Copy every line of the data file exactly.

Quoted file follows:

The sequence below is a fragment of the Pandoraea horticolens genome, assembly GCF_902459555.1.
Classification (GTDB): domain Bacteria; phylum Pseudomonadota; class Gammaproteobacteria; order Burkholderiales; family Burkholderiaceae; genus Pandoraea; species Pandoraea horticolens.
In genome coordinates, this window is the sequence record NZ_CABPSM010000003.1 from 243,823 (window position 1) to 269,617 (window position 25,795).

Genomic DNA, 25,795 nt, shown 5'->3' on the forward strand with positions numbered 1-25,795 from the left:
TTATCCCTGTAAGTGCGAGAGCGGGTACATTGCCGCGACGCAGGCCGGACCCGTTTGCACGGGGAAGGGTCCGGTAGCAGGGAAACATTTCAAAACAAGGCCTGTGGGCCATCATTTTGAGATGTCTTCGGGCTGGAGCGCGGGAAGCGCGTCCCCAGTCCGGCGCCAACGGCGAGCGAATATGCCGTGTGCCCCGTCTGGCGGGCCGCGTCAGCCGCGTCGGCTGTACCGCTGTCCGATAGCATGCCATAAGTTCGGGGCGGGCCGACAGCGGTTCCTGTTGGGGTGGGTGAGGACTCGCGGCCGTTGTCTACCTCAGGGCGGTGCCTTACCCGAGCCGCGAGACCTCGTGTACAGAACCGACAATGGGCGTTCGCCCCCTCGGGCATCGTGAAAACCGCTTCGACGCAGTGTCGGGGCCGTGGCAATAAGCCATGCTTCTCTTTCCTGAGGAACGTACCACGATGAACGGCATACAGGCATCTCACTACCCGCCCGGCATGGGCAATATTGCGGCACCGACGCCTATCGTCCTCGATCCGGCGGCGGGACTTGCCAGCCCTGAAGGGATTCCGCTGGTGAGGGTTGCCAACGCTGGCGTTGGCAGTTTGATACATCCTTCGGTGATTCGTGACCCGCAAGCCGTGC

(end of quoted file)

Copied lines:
The sequence below is a fragment of the Pandoraea horticolens genome, assembly GCF_902459555.1.
Classification (GTDB): domain Bacteria; phylum Pseudomonadota; class Gammaproteobacteria; order Burkholderiales; family Burkholderiaceae; genus Pandoraea; species Pandoraea horticolens.
In genome coordinates, this window is the sequence record NZ_CABPSM010000003.1 from 243,823 (window position 1) to 269,617 (window position 25,795).

Genomic DNA, 25,795 nt, shown 5'->3' on the forward strand with positions numbered 1-25,795 from the left:
TTATCCCTGTAAGTGCGAGAGCGGGTACATTGCCGCGACGCAGGCCGGACCCGTTTGCACGGGGAAGGGTCCGGTAGCAGGGAAACATTTCAAAACAAGGCCTGTGGGCCATCATTTTGAGATGTCTTCGGGCTGGAGCGCGGGAAGCGCGTCCCCAGTCCGGCGCCAACGGCGAGCGAATATGCCGTGTGCCCCGTCTGGCGGGCCGCGTCAGCCGCGTCGGCTGTACCGCTGTCCGATAGCATGCCATAAGTTCGGGGCGGGCCGACAGCGGTTCCTGTTGGGGTGGGTGAGGACTCGCGGCCGTTGTCTACCTCAGGGCGGTGCCTTACCCGAGCCGCGAGACCTCGTGTACAGAACCGACAATGGGCGTTCGCCCCCTCGGGCATCGTGAAAACCGCTTCGACGCAGTGTCGGGGCCGTGGCAATAAGCCATGCTTCTCTTTCCTGAGGAACGTACCACGATGAACGGCATACAGGCATCTCACTACCCGCCCGGCATGGGCAATATTGCGGCACCGACGCCTATCGTCCTCGATCCGGCGGCGGGACTTGCCAGCCCTGAAGGGATTCCGCTGGTGAGGGTTGCCAACGCTGGCGTTGGCAGTTTGATACATCCTTCGGTGATTCGTGACCCGCAAGCCGTGC